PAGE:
The Moscow Art Theatre is a theatre company in Moscow that the seminal Russian theatre practitioner Konstantin Stanislavski, together with the playwright and director Vladimir Nemirovich-Danchenko, founded in 1898. It was conceived as a venue for naturalistic theatre, in contrast to the melodramas that were Russia's dominant form of theatre at the time. The theatre, the first to regularly put on shows implementing Stanislavski's system, proved hugely influential in the acting world and in the development of modern American theatre.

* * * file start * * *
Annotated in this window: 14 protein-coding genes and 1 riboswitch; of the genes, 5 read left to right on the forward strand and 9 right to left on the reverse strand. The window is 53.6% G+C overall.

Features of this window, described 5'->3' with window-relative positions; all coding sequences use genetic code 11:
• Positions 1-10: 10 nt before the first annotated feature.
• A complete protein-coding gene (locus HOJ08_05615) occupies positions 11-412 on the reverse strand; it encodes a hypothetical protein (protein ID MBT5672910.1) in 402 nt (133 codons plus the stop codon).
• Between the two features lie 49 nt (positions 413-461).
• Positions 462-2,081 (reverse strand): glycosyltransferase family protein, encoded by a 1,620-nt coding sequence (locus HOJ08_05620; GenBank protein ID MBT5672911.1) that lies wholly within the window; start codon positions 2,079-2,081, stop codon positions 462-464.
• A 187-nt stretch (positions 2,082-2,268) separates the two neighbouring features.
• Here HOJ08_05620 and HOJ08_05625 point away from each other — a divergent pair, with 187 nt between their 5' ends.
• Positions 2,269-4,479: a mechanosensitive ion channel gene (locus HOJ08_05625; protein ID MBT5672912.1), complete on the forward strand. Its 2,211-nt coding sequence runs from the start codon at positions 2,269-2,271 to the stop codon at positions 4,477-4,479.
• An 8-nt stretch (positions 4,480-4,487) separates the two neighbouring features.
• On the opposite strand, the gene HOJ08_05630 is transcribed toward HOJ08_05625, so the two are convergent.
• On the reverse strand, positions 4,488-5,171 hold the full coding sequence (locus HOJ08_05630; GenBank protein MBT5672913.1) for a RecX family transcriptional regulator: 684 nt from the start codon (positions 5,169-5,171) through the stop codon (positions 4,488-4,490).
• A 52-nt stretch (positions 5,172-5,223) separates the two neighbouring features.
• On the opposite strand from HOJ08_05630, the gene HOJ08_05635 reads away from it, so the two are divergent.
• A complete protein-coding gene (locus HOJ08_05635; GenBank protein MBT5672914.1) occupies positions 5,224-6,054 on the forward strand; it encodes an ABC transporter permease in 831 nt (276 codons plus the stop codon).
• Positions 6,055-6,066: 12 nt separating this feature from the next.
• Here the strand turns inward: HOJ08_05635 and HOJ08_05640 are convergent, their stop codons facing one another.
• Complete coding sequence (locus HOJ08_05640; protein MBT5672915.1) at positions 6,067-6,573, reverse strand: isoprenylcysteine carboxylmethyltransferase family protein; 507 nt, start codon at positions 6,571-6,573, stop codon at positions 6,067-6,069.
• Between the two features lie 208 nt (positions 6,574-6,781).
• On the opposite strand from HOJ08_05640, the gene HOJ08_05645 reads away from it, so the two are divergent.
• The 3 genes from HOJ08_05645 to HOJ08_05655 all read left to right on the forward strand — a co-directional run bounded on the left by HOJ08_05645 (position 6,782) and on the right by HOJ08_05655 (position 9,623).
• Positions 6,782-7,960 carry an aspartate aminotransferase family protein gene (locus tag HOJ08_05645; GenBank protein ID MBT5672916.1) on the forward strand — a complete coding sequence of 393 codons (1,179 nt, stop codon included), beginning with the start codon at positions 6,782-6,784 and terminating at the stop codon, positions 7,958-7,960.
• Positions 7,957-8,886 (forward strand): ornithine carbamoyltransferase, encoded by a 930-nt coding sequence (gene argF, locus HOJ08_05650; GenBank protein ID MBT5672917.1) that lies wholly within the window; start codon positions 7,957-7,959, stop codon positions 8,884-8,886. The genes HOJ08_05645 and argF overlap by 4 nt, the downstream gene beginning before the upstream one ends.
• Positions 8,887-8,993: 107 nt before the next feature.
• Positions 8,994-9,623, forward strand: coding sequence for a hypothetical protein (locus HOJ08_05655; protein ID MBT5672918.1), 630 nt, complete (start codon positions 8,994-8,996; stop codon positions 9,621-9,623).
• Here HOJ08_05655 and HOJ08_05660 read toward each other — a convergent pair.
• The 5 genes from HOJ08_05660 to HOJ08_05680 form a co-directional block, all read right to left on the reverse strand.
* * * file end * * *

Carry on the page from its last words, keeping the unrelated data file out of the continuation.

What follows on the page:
The Theatre's first season included works by Aleksey Tolstoy (Tsar Fyodor Ioannovich), Henrik Ibsen, and William Shakespeare, but it wasn’t until it staged Anton Chekhov's four major works, beginning with its production of The Seagull in 1898, with Stanislavski in the role of Trigorin, that the theatre achieved fame. This production was so successful that the theatre adopted the seagull as its emblem.

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